Once the only the privilege of the military elite, Satellite phones have hit the mainstream, with rental plans for as little as $7 per day – a small insurance fee for a potentially life-saving technology.
During July I kayaked three days in the Garden Islands in Northern Lake Michigan, launching from the Upper Peninsula. The wind blew continuously over a long fetch (up from the length of Green Bay to the Northeast), and waves grew to six feet.
The area is quite remote and our party of three didn’t see another vessel when we were out on the water.
Sea kayaking mishaps tend to have a cascading effect with second and third failures compounding the initial capsize. For example, a second kayak capsizes rescuing the first, flares fail to work, the victim is hypothermic, the cell phone gets wet etc.).
In a remote area our handheld VHF has a range of 1 to 3 miles – which would have been useless to us if we had capsized many miles from the nearest port.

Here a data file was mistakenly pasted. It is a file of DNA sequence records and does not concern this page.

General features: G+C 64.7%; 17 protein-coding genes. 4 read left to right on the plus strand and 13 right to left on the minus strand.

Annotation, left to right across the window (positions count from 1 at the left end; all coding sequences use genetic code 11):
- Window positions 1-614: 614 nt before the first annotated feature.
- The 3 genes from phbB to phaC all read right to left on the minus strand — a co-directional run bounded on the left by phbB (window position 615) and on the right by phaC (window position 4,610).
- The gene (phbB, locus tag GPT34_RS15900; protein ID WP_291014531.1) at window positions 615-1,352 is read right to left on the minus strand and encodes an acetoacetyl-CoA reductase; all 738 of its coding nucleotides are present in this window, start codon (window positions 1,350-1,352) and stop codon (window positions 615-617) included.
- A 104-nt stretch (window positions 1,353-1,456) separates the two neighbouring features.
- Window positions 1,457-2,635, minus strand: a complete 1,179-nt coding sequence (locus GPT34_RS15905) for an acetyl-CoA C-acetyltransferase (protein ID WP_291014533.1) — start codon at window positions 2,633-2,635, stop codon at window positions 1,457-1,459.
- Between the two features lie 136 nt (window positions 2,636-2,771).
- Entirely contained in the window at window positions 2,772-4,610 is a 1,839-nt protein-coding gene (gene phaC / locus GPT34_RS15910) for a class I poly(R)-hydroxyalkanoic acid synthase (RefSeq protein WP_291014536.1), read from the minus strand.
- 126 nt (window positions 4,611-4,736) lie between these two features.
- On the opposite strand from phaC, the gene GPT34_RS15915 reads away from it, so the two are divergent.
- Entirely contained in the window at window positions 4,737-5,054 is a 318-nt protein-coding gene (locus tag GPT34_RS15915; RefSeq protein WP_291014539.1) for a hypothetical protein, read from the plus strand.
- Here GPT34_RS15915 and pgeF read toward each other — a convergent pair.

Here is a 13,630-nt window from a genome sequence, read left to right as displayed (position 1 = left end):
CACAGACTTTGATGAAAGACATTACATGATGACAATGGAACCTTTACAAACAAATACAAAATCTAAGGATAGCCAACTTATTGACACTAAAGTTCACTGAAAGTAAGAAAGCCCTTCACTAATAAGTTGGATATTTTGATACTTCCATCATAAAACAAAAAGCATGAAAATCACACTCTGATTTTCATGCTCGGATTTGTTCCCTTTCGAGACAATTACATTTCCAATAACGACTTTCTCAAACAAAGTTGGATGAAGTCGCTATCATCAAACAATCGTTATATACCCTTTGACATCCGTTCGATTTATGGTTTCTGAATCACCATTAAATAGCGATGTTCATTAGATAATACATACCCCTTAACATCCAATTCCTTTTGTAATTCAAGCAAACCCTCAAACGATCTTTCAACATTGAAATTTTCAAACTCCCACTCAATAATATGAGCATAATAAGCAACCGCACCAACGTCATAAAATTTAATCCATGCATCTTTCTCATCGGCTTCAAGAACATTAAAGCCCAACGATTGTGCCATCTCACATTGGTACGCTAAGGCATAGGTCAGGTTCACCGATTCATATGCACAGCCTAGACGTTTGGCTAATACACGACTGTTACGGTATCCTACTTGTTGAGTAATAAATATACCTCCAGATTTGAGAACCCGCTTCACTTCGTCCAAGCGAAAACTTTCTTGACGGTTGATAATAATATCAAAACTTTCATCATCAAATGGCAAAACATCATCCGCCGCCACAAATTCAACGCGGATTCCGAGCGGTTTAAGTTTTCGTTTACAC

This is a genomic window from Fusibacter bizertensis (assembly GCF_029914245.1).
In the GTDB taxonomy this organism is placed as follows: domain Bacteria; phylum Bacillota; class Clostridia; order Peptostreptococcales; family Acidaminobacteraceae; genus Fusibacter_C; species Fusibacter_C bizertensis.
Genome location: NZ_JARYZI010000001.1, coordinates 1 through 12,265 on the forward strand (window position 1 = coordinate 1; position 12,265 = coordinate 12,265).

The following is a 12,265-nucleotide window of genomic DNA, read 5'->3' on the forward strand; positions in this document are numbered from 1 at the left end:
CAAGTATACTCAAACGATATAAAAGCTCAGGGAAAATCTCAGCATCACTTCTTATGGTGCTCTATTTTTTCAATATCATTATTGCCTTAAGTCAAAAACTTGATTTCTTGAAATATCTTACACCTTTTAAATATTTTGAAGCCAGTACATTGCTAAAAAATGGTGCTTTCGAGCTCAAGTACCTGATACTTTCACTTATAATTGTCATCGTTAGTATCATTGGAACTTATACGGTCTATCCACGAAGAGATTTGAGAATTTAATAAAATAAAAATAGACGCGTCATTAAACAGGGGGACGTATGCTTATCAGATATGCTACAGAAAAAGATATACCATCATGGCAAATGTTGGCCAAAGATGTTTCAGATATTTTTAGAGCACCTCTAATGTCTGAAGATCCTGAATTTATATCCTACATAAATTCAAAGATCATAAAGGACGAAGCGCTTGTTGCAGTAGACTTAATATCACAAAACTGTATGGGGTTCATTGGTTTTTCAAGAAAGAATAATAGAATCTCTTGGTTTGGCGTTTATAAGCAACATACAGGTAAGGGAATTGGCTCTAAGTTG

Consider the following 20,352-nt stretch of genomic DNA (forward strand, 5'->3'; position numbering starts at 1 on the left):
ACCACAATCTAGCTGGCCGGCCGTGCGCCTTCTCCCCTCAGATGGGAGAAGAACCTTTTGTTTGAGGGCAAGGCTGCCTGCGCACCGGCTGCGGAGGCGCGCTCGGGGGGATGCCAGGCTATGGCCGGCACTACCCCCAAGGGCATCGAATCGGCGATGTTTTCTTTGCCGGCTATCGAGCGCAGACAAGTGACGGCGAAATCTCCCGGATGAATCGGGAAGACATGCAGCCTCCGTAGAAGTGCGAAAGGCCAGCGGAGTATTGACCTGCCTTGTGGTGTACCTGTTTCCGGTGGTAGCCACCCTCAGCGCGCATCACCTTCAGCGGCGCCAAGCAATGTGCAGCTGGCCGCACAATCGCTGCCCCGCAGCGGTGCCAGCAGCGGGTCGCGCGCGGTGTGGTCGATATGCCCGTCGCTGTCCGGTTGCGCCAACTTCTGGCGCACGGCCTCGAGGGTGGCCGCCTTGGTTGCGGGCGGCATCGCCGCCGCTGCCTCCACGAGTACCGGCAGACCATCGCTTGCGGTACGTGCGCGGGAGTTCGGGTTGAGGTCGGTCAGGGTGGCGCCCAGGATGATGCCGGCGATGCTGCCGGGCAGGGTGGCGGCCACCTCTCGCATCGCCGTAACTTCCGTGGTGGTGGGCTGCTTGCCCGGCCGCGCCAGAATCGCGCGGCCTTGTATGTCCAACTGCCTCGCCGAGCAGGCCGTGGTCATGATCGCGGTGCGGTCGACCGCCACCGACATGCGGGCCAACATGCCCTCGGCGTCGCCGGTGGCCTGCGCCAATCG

It is my personal wilderness policy to make a review of any safety issues and take action to prevent them in the future. I was not comfortable that we had an adequate emergency communication should we need it. Fortunately we didn’t have reason, as we avoided an emergency… but next time I want to be sure, and began researching emergency communications options.
Two long-range emergency communications are available, a GPS beacon or EPIRB (Emergency Personal Infrared Radio Beacon), and a Satellite Phone.
Satellite phone rentals now make this otherwise prohibitively expensive option easily in the reach of the sea kayak or other wilderness adventurer. Simply rent the phone for delivery in time for your scheduled departure, and bring the waterproof box.
Roadpost seems to be a well-organized service, but others are available. The principal brands manufactured are Iridium and Qualcomm products.